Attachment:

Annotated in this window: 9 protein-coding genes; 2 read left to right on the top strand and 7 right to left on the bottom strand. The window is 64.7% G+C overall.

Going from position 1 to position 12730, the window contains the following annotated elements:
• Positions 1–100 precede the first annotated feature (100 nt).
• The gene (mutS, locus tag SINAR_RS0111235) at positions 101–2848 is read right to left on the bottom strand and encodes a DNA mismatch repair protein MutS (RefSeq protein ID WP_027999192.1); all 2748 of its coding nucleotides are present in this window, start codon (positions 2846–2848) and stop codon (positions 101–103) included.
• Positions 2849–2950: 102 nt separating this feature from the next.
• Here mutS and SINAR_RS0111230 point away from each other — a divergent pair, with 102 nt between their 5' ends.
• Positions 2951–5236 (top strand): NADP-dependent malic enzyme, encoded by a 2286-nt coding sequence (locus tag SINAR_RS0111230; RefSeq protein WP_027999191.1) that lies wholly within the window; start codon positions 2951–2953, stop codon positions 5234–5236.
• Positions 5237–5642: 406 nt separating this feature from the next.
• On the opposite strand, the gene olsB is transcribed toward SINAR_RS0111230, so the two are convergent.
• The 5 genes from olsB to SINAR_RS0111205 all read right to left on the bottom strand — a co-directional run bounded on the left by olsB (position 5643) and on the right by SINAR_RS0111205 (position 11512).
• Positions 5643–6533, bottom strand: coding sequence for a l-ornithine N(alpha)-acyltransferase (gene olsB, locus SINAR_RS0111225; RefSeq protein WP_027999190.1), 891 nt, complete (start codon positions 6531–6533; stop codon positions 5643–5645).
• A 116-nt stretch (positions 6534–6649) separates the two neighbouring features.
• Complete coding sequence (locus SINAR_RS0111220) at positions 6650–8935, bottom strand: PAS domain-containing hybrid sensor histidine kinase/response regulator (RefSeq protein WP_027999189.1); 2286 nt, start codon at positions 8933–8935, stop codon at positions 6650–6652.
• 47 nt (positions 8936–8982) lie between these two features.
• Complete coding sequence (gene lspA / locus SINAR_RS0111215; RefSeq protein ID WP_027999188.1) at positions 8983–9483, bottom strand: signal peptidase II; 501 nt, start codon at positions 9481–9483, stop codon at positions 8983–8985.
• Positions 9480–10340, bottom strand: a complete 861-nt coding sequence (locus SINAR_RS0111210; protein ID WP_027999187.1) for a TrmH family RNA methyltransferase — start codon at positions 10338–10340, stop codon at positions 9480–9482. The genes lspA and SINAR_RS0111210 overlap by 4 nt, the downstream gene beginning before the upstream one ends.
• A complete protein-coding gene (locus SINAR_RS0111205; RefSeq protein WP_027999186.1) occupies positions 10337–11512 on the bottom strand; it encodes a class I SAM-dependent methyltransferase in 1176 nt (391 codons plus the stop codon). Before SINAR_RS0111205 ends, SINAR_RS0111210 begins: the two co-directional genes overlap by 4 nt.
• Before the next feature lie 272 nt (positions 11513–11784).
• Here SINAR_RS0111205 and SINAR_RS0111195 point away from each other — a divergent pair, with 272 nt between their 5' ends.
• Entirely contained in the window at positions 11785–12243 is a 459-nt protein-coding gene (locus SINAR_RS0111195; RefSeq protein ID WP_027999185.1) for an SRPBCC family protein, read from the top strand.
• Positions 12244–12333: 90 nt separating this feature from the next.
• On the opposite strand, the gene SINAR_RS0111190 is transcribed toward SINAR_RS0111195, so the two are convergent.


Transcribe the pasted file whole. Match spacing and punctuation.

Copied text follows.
Annotated in this window: 9 protein-coding genes; 2 read left to right on the top strand and 7 right to left on the bottom strand. The window is 64.7% G+C overall.

Going from position 1 to position 12730, the window contains the following annotated elements:
• Positions 1–100 precede the first annotated feature (100 nt).
• The gene (mutS, locus tag SINAR_RS0111235) at positions 101–2848 is read right to left on the bottom strand and encodes a DNA mismatch repair protein MutS (RefSeq protein ID WP_027999192.1); all 2748 of its coding nucleotides are present in this window, start codon (positions 2846–2848) and stop codon (positions 101–103) included.
• Positions 2849–2950: 102 nt separating this feature from the next.
• Here mutS and SINAR_RS0111230 point away from each other — a divergent pair, with 102 nt between their 5' ends.
• Positions 2951–5236 (top strand): NADP-dependent malic enzyme, encoded by a 2286-nt coding sequence (locus tag SINAR_RS0111230; RefSeq protein WP_027999191.1) that lies wholly within the window; start codon positions 2951–2953, stop codon positions 5234–5236.
• Positions 5237–5642: 406 nt separating this feature from the next.
• On the opposite strand, the gene olsB is transcribed toward SINAR_RS0111230, so the two are convergent.
• The 5 genes from olsB to SINAR_RS0111205 all read right to left on the bottom strand — a co-directional run bounded on the left by olsB (position 5643) and on the right by SINAR_RS0111205 (position 11512).
• Positions 5643–6533, bottom strand: coding sequence for a l-ornithine N(alpha)-acyltransferase (gene olsB, locus SINAR_RS0111225; RefSeq protein WP_027999190.1), 891 nt, complete (start codon positions 6531–6533; stop codon positions 5643–5645).
• A 116-nt stretch (positions 6534–6649) separates the two neighbouring features.
• Complete coding sequence (locus SINAR_RS0111220) at positions 6650–8935, bottom strand: PAS domain-containing hybrid sensor histidine kinase/response regulator (RefSeq protein WP_027999189.1); 2286 nt, start codon at positions 8933–8935, stop codon at positions 6650–6652.
• 47 nt (positions 8936–8982) lie between these two features.
• Complete coding sequence (gene lspA / locus SINAR_RS0111215; RefSeq protein ID WP_027999188.1) at positions 8983–9483, bottom strand: signal peptidase II; 501 nt, start codon at positions 9481–9483, stop codon at positions 8983–8985.
• Positions 9480–10340, bottom strand: a complete 861-nt coding sequence (locus SINAR_RS0111210; protein ID WP_027999187.1) for a TrmH family RNA methyltransferase — start codon at positions 10338–10340, stop codon at positions 9480–9482. The genes lspA and SINAR_RS0111210 overlap by 4 nt, the downstream gene beginning before the upstream one ends.
• A complete protein-coding gene (locus SINAR_RS0111205; RefSeq protein WP_027999186.1) occupies positions 10337–11512 on the bottom strand; it encodes a class I SAM-dependent methyltransferase in 1176 nt (391 codons plus the stop codon). Before SINAR_RS0111205 ends, SINAR_RS0111210 begins: the two co-directional genes overlap by 4 nt.
• Before the next feature lie 272 nt (positions 11513–11784).
• Here SINAR_RS0111205 and SINAR_RS0111195 point away from each other — a divergent pair, with 272 nt between their 5' ends.
• Entirely contained in the window at positions 11785–12243 is a 459-nt protein-coding gene (locus SINAR_RS0111195; RefSeq protein ID WP_027999185.1) for an SRPBCC family protein, read from the top strand.
• Positions 12244–12333: 90 nt separating this feature from the next.
• On the opposite strand, the gene SINAR_RS0111190 is transcribed toward SINAR_RS0111195, so the two are convergent.